This can be done by trading the $UUP ETF (Invesco DB US Dollar Index Bullish Fund) which closely tracks the DXY since 2007. Note though that this is an ETF listed in the US, meaning that it may not be available with all European brokers under the UCITS regulation. It is, however, tradeable at eToro also for Europeans.
Including the DXY exposure in one’s portfolio is wise under two circumstances: firstly, by trading it with a shorter horizon when one thinks that the dollar is about to rise in value, and secondly (as I prefer), to hold it for a long-term investment in a broadly diversified portfolio as another contribution of an uncorrelated asset class that protects against certain macro environments.
The DXY is biased to outperform when:
- The Fed tightens policy: The USD strengthens against other currencies when the Fed hikes rates and tightens monetary policy more in relative terms than other central banks.
- Risk Off periods occur: During volatile and uncertain time, investors tend to sell off assets and park their funds in the world’s strongest reserve currency, which for the time being (and the foreseeable future) is the US dollar.
- The basket currencies weaken: The DXY rises when the USD rises against other currencies, which in other words can also be triggered when other currencies weaken due to circumstances related to them. For example, the Eurozone, UK, and Japan are currently facing economical challenges, e.g., due to the war in Europe’s backyard in Ukraine casting shadows over energy supplies and economic growth, and Japan which has employed yield curve control for years weakening the Yen. The US still has the most stable economy and, perhaps, the most stable approach to interest rate hikes, at least when compared to ECB, BoE, and BoJ.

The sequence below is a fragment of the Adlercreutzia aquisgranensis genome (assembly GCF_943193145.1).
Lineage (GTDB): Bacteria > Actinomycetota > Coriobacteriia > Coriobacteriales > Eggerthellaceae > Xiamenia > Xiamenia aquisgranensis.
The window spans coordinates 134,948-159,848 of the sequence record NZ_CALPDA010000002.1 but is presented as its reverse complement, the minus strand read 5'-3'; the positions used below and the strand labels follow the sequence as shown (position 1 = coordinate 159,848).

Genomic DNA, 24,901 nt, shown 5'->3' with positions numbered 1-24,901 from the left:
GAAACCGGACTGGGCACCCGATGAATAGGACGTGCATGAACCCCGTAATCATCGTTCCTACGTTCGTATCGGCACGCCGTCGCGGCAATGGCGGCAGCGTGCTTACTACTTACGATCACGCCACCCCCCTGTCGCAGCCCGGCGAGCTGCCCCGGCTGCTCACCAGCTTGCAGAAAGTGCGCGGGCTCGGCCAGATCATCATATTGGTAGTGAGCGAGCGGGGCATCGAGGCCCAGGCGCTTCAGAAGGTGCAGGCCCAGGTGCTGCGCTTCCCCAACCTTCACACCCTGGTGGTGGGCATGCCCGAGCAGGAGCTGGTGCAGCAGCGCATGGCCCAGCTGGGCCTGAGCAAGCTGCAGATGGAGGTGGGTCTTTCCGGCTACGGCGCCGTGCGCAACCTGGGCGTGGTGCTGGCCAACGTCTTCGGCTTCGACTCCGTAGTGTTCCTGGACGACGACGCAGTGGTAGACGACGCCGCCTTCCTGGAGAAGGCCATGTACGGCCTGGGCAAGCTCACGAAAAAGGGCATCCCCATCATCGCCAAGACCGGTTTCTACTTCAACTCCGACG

Historically, the index has traded in a range of about 80 (reached for example during the 1979 oil crisis, 1987 Black Monday, and 2007-2009 GFC) to 150 (when Fed funds rate crossed 11% in 1984). Most of the time though, the index has spent in the range of 80-100 with a brief spike to 120 around the turn of the millennia. Before Bretton Woods Agreement was broken and the gold standard was left to history in 1971, the index was stable around the 120 mark.
In recent years, the DXY fell from a level of 95-97 until March 2020 when a decline commenced on the back of the eruption of the Covid-19 pandemic. In 2021, the DXY rose from a low of 89 in June to reach 95 by the end of the year. In 2022, the increase has been sharp and hyperbolic with the DXY currently standing at 113 as at late September 2022.
With the Fed’s hawkish stance where we could see higher rates for longer (the market currently prices in the first rate cuts already by Q2 2023), and with that first rate cut shifting further out into the future, or when the rates go higher than the market had expected, the dollar will strengthen ceteris paribus.
Translating this into the UUP ETF, let us also take a look at the ETF development since inception. The line (blue) is compared with the DXY (green) in the chart below. The differences between these are explained by the DXY being an index, while the UUP tracks the index by investing in futures contracts that (imperfectly) tracks the index. There will always be some drag from replicating an index via futures contracts due to negative effect from rolling contracts, and cost of carry, etc. Besides this, the ETF tracks the movements in the DXY closely, and would would have benefitted from holding a position during, for example, into the Fed rate hikes of 2015 and Brexit uncertainty in 2016.